February 11, 1998
Americans are putting more of their money into stocks than any other type of assets, including their homes. The proportion of household wealth devoted to stocks has more than doubled just since 1990, according to a study by the New York Times based on Federal Reserve data. Experts say this may be an all-time high.
- Household wealth devoted to stocks hit 28 percent as of the end of September 1997 -- compared to only 12 percent as recently as 1990.
- Assets in the form of real estate dropped to 27 percent last year from 33 percent in 1990.
- Stocks last year accounted for 43 percent of financial assets -- including bank accounts and bonds.
- As of the end of 1996, employee-controlled pension plans accounted for half of the $3 trillion in corporate pension plans -- up from one-quarter of the total when the 1980s began.
In addition to their commitment to stocks and real estate, as of September 1997 households kept 8 percent of their wealth in durable goods, 12 percent in cash, 11 percent in bonds and 14 percent in small business investments.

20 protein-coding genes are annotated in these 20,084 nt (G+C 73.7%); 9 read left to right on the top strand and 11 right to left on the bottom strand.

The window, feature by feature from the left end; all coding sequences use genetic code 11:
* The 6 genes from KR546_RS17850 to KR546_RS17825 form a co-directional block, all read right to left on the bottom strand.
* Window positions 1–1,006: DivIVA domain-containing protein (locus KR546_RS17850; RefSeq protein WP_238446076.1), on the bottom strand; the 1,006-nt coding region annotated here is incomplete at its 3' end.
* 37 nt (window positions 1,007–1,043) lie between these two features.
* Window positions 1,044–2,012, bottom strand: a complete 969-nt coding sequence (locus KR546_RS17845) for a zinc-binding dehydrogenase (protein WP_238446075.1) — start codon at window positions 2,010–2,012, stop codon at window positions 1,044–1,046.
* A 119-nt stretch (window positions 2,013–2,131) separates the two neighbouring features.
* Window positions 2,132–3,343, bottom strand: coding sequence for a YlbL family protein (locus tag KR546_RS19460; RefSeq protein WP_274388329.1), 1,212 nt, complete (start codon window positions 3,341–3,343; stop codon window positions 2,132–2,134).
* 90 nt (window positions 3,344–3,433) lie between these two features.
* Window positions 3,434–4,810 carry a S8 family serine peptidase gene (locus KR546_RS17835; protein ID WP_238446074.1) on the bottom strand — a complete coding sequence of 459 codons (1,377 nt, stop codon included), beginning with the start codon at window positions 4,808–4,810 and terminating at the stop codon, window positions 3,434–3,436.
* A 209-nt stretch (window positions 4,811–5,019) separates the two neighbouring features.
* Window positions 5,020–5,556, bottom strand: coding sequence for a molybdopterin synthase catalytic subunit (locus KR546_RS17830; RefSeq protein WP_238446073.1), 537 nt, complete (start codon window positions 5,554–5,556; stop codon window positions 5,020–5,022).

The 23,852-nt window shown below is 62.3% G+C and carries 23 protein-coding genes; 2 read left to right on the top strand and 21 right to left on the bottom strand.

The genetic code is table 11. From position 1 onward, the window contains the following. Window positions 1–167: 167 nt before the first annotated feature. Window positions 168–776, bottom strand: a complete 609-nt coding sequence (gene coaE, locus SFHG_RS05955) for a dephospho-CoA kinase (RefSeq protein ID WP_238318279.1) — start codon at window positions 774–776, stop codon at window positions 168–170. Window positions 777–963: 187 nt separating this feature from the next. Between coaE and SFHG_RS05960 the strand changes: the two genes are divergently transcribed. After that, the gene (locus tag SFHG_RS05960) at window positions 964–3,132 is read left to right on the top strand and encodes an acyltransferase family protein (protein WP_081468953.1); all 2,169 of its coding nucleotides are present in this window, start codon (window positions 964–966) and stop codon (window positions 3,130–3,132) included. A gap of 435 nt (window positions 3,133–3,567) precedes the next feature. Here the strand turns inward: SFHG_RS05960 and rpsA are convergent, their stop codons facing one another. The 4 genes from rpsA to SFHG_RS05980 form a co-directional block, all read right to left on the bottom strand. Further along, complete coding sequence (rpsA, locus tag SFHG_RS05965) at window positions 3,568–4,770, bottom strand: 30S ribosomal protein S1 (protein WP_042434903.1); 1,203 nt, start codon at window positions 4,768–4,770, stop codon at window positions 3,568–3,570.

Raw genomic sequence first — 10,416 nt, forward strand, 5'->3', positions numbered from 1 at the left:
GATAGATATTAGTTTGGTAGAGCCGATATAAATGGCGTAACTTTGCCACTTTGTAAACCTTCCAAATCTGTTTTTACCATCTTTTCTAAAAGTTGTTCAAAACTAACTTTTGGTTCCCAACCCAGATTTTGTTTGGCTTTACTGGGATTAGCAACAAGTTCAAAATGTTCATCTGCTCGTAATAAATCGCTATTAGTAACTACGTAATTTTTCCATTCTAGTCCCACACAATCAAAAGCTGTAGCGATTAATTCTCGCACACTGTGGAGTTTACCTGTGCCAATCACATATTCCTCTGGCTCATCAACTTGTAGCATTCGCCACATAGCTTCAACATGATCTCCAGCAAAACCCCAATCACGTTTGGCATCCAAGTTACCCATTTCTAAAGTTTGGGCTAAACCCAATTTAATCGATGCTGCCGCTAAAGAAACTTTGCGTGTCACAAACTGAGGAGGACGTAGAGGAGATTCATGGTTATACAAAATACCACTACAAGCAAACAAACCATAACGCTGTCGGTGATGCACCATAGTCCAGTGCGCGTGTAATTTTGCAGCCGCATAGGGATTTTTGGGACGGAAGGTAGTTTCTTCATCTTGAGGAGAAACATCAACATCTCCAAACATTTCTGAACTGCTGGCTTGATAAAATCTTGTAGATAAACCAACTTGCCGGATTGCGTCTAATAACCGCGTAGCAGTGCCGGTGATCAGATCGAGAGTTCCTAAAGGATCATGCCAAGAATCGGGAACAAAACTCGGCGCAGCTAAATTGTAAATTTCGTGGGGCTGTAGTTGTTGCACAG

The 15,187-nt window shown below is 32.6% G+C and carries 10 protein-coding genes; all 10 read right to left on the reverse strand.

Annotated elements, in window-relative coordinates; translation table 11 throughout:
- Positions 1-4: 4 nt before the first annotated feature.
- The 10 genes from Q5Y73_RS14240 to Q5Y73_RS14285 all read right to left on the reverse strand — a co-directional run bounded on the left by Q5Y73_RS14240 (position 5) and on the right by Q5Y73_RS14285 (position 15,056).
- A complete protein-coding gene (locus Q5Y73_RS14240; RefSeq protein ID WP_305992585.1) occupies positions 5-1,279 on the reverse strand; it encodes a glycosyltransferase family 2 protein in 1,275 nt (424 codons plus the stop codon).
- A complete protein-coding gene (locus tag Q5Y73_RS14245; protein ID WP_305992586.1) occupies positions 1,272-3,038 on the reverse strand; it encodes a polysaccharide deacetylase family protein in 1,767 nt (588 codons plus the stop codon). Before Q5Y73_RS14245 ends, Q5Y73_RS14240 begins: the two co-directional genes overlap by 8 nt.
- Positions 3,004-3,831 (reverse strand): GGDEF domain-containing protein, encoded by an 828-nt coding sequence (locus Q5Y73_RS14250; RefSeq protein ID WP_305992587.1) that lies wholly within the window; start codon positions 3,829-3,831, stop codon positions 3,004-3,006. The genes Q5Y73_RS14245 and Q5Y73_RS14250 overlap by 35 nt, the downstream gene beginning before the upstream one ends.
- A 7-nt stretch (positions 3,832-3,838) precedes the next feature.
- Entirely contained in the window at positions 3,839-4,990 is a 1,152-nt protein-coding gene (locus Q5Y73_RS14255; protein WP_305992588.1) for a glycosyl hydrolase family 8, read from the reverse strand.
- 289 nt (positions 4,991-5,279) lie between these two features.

Many securities industry professionals are nervous over individual investors' high level of commitment to stocks -- fearing they will cut and run at the next major market downturn.
But a sharp decline in stock prices last October caused many individual investors to pour fresh money into stocks. By contrast, institutional investors were heavy sellers. With the Dow Jones Industrial Average hitting a new high just yesterday, the "little guys" obviously showed more market savvy than the pros four months ago.
Source: Edward Wyatt, "Share of Wealth in Stock Holdings Hits 50-Year High," New York Times, February 11, 1998.
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